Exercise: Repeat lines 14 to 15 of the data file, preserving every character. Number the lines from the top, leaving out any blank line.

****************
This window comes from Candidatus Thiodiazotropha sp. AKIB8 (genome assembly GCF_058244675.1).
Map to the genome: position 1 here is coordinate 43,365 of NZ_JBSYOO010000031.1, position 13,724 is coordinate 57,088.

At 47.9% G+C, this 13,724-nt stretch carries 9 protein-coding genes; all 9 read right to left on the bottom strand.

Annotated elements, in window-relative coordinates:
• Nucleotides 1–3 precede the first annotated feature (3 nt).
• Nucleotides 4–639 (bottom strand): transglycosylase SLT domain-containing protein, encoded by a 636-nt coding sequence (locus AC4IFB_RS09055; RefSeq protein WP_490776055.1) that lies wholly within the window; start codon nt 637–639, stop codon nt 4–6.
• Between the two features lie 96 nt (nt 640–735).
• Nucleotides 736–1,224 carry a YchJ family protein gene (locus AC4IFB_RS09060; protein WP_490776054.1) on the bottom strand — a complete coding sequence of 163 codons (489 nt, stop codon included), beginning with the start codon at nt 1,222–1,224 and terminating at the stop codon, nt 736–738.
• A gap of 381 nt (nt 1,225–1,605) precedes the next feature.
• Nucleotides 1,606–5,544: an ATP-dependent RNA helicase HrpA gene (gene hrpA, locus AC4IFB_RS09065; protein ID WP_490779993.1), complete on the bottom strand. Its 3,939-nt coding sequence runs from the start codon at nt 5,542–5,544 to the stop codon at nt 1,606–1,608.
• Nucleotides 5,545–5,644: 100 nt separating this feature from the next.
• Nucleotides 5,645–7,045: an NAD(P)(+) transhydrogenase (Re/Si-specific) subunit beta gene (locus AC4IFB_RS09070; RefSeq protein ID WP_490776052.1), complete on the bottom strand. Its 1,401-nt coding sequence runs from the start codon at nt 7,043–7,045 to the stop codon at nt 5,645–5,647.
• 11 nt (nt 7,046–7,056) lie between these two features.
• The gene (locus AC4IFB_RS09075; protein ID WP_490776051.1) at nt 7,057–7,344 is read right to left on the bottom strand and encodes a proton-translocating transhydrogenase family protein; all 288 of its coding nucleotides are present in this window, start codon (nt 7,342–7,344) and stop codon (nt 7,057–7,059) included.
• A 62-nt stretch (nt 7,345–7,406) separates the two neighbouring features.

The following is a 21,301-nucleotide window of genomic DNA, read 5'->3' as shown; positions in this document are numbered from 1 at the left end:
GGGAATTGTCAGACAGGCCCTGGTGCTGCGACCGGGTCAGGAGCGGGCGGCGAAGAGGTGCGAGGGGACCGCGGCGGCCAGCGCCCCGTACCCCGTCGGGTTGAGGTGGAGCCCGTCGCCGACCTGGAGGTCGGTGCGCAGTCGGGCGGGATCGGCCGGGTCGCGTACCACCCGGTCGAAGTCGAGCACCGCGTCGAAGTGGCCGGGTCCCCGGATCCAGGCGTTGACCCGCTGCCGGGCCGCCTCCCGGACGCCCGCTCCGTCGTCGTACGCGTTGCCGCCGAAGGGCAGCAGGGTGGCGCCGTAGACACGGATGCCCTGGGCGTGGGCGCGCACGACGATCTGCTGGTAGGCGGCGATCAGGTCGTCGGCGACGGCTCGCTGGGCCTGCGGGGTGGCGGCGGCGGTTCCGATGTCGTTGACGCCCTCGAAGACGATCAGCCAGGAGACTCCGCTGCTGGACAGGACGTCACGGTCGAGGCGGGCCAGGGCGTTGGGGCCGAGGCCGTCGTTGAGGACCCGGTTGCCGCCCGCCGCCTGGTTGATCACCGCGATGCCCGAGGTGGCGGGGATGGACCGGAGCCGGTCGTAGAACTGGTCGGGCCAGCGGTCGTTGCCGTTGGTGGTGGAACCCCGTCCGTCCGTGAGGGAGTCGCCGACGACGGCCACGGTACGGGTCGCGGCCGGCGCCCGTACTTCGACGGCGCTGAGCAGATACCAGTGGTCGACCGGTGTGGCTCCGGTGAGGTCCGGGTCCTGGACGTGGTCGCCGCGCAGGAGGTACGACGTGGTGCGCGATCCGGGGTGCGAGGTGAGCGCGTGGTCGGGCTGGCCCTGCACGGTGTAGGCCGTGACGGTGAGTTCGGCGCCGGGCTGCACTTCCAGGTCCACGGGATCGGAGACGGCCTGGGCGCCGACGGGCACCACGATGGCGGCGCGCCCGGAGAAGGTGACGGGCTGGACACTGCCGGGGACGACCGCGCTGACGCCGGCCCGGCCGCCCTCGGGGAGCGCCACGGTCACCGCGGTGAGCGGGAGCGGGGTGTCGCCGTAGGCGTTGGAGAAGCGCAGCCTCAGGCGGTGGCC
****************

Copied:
• The gene (locus AC4IFB_RS09075; protein ID WP_490776051.1) at nt 7,057–7,344 is read right to left on the bottom strand and encodes a proton-translocating transhydrogenase family protein; all 288 of its coding nucleotides are present in this window, start codon (nt 7,342–7,344) and stop codon (nt 7,057–7,059) included.
• A 62-nt stretch (nt 7,345–7,406) separates the two neighbouring features.